(1
3
)
THREE DIMENSIONAL GRAPHICS USING OpenGL:
3D transformation, viewing 3D graphical data, Orthographic, Oblique,
Perspective projections, Hidden lines and surface removal, z

buffer algorithm, Surface vs Volume Subdivision,
Bezier Surface
s,
NURBS, solids, Boolean operations, kinematics, data exchanges.
(
8
)
VIRTUAL REALITY MODELING LANGUAGE:
Introduction, exploring and building a world, building objects, lighting, sound and
complex shapes, animation and user interaction, co
lors, normals and textures, nodes references.
(6)
HIERARCHICAL MODELING:
Applications of Hierarchical Modeling using O
penGL
,
Code for Robot, Tree Model of Robot, Possible
Node Structure, Generalizations.
(
6
)
Total 42
REFERENCES:
1.
Edward Angel,
“
Interactive Computer Graphics: A Top

Down Approach Using OpenGL”, 5th Edition, Addison

Wesley, 2009
.
2.
Foley James D., Van Dam Andries and Hughes John F., “Computer Graphics: Principles and Practic
e”, Pearson Education,
2002.
3.
Donald Hearn and Pauline Baker M., “Computer Graphics”, Pearson Education, 2002.
4.
OpenGL Architecture Review Board, Mason Woo, Jackie Neider and Tom Davis, “OpenGL Programming Guide: The Official
Guide to Learning OpenGL, Versio
n 1.1”, Addision

Wesley, 1997.
5.
Wright, Richard S., Jr. and Michael Sweet, “OpenGL Super Bible: The Complete Guide to OpenGL Programming for Windows
NT and Windows 95”, Waite Group Press, 1996.
6.
Georg Glaeser and Hellmuth Stachel, “Open Geometry : Open GL+ A
dvanced Geometry”, Springer Verlag, 1999.
7.
Rankin John R., “Computer Graphics Software Construction”, Prentice Hall, 1989.
8.
Rogers and David, “Procedural Elements for Computer Graphics”, McGraw

Hill, 1985.
09
PM
05
LINEAR SYSTEMS THEORY
3 0 0 3
MODELS OF
LINEAR SYSTEMS:
Linear Systems and State Equations, Linearization of Nonlinear Equations
.
(4)
VECTOR SPACES:
Vectors, Vector Spaces, Gram

Schmidt Procedure, Subspaces and Vector Projection Theorem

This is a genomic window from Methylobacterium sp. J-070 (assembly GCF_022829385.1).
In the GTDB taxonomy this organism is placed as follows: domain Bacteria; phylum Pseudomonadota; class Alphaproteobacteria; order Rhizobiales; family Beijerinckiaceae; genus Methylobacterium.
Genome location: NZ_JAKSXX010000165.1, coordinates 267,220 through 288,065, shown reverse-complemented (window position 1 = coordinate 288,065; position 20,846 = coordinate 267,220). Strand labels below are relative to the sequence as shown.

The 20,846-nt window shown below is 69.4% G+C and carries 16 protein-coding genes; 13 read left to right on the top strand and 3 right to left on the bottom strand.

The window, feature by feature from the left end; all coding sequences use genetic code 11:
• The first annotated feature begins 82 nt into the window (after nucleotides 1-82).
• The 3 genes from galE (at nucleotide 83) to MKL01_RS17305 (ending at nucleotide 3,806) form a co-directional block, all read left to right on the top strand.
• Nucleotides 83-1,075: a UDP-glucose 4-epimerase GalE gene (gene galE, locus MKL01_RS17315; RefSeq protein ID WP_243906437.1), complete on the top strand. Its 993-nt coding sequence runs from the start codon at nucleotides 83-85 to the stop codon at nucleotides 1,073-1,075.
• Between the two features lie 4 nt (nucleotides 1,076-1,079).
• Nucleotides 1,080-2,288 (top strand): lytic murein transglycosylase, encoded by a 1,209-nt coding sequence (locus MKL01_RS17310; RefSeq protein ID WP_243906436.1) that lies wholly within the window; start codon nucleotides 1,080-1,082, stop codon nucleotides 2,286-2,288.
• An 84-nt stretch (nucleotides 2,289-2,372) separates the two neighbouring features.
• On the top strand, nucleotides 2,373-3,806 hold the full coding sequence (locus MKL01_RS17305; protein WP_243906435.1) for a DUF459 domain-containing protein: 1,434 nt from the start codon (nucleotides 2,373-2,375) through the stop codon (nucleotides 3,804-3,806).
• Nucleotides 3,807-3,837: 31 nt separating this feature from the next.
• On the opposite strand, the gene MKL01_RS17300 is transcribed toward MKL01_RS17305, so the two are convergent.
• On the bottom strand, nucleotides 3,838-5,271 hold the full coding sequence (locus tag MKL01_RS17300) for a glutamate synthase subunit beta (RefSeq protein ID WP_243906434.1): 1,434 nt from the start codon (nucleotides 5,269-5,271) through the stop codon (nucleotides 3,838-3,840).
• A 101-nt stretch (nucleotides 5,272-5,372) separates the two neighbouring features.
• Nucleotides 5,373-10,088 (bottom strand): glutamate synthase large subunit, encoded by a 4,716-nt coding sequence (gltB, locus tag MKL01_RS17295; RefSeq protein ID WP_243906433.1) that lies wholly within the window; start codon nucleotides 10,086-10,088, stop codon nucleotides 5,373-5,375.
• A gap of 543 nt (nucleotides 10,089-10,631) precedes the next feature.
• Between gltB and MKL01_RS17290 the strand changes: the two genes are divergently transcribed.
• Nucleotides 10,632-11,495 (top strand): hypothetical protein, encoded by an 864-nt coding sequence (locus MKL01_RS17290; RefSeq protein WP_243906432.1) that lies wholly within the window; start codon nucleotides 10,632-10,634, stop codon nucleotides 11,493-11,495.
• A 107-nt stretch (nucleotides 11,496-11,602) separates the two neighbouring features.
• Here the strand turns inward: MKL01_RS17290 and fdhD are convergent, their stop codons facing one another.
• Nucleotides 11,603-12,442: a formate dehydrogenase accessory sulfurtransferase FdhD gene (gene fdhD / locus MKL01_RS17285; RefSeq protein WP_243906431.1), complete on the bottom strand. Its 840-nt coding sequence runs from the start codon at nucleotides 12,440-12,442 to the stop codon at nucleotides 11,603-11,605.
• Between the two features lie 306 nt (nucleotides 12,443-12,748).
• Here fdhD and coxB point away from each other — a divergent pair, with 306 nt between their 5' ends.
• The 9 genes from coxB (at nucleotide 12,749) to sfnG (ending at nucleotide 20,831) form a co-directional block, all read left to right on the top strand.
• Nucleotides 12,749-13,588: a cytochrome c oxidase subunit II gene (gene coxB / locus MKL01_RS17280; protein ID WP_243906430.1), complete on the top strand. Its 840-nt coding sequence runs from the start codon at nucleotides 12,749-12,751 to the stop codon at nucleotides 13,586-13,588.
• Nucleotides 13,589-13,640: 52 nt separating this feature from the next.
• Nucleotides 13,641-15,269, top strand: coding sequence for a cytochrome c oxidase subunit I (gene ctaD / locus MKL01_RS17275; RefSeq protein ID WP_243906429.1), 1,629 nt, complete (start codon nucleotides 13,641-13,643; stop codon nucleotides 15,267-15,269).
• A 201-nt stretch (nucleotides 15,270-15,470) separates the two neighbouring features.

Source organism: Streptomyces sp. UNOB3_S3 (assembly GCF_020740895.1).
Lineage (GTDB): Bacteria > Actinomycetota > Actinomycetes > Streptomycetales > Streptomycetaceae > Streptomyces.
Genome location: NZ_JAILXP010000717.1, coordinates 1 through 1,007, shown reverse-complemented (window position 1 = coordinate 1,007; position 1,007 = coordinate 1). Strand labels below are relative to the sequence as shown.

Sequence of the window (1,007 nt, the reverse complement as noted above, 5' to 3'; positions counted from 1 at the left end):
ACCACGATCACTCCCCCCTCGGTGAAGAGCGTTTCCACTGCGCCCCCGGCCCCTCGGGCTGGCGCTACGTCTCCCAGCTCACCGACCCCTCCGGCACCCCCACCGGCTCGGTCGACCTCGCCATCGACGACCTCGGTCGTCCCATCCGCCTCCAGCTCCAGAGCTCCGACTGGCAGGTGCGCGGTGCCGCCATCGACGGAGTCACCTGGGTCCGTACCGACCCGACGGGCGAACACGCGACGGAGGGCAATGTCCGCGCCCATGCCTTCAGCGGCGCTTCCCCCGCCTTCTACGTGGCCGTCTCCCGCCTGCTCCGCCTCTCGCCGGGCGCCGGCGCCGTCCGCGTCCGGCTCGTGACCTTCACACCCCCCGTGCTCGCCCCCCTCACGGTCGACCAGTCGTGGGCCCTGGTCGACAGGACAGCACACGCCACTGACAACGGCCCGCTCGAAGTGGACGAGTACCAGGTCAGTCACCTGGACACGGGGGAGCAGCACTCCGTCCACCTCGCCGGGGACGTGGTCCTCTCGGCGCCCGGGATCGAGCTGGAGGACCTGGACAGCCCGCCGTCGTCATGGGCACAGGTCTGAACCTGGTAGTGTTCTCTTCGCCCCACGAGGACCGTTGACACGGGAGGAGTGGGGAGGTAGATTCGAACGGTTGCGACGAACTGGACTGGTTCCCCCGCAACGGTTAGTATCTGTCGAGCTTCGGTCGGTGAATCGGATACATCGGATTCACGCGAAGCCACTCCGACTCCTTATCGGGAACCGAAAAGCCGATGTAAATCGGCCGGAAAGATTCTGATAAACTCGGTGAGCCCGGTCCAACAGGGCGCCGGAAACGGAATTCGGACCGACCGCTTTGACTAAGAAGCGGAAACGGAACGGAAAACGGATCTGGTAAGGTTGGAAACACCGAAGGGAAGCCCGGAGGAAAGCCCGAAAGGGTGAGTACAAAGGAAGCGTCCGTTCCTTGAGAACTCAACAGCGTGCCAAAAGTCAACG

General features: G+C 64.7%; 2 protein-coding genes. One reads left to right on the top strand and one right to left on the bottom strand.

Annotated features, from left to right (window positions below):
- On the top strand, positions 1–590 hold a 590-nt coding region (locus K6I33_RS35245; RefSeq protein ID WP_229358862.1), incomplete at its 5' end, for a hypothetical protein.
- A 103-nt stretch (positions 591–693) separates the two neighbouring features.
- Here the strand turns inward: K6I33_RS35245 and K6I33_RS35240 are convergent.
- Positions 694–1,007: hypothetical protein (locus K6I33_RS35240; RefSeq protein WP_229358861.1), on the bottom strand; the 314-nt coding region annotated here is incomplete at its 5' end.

Linear
Operation of Vector Spaces
–
Definit
ion of Linear Operator, Operator as Spaces, Simultaneous Linear equations
.
(8)
EIGENVALUES AND EIGENVECTORS:
A

Invariant Subspace, Definition of Eigenvalues and Eigenvectors, Finding Eigenvalues
and Eigenvectors, The basis of Eigenvectors, Si
ngular Values

Functions of Vectors and Matrices
–
Linear Functionals, Multi Linear
Functionals, Quadratic Forms, Function
o
f matrices
.
(7)
SOLUTION TO STATE EQUATIONS:
Linear Time Invariant (LTI) systems, Homogeneous Systems, Syst
em models and
decompositions, The Time Invariant Case, Solving Discrete Time Systems
.
(5)
SYSTEM STABILITY:
Lyapunov Stability, Lyapunov’s Direct method, External Stability, Relationship Between the Stability Types
.
(4)
CONTROL
LABILITY AND OBSERVABILITY:
Definitions, Controllability Tests for LSI systems, Model Controllability and
Observability, Controllability and Observability of Time Invariant Systems, Discrete Time systems, Controllability and Observ
ability
under Sampling.
(5)
SYSTEM REALIZATIONS:
Minimal Realization, Specific Realization, Markov Parameters, Balanced Realization, Discrete Time
System Identification
.
(5)
STATE FEEDBACK AND OBSERVERS:
State feedback for SISO Systems, Multivariable Canonical Forms, Observers
.
(4)
Total 42
REFERENCES:
1.
João P. He
s
panha, “
Linear Systems Theory
”
, Princeton University Press, 2009
.
2.
Chen, C.T.
,
"Linear System Theory and Design" Oxford University Press, 2009
.
3.
Panos J. Antsaklis
,
Anthony N. Michel
,
“
A Linea
r Systems Primer”
, Birkhäuser, 2007
.
5.
T. Kailath,
“
Linear Systems
”
, Prentice

Hall, 2000.
6.
John S. Bay, “
Fundamentals of Linear State Space Systems
”
, McGraw Hill, 1999
.
7.
Wilson J. Ru
gh,
“
Linear System Theory
”
,
Prentice Hall, 1996
.
8.
C.A. Desoer and F.M. Callior,
“
Linear System Theory
”
, Springer Verlag, 1994.
09
PM
06
3D USER INTERFACES
3
1
0
4
INTRODUCTION
:
Terminology, Application Areas
.
(3)
HARDWARE TECHNOLOGIES:
Visual Displays, Auditory Displays, Haptic Displays
, Choosing
Output
Devices for 3D User
Interfaces.
(6)
3D USER INTERFACE INPUT HARDWARE:
Input device characteristics, Desktop input devices
,
Tracking Devices
, 3D Mice,
Special
Purpose Input Devices, D
irect Human Input
, Home

Brewed Input Devices, Choosing Inpu
t Devices for 3D Interfaces
.
(
8
)
3D INTERACTION TECHNIQES:
3D Manipulation tasks
, 3D
Travel Tasks, Theoretical Foundations of Wayfinding, System Control,
Case Study
, Symbolic
Input Tasks, Design Guidelines, Beyond Text and Number entry
.
(
6
)
DESIGNING AND DEVELOPING 3D USER INTERFACES:
Strategies for Designing and
Developing
,
Guidelines
,
Evaluation
.
(6)
ADVANCES IN
3D USER INTERFACES:
3
D
User Interfaces for the Real World
,
A
ugmented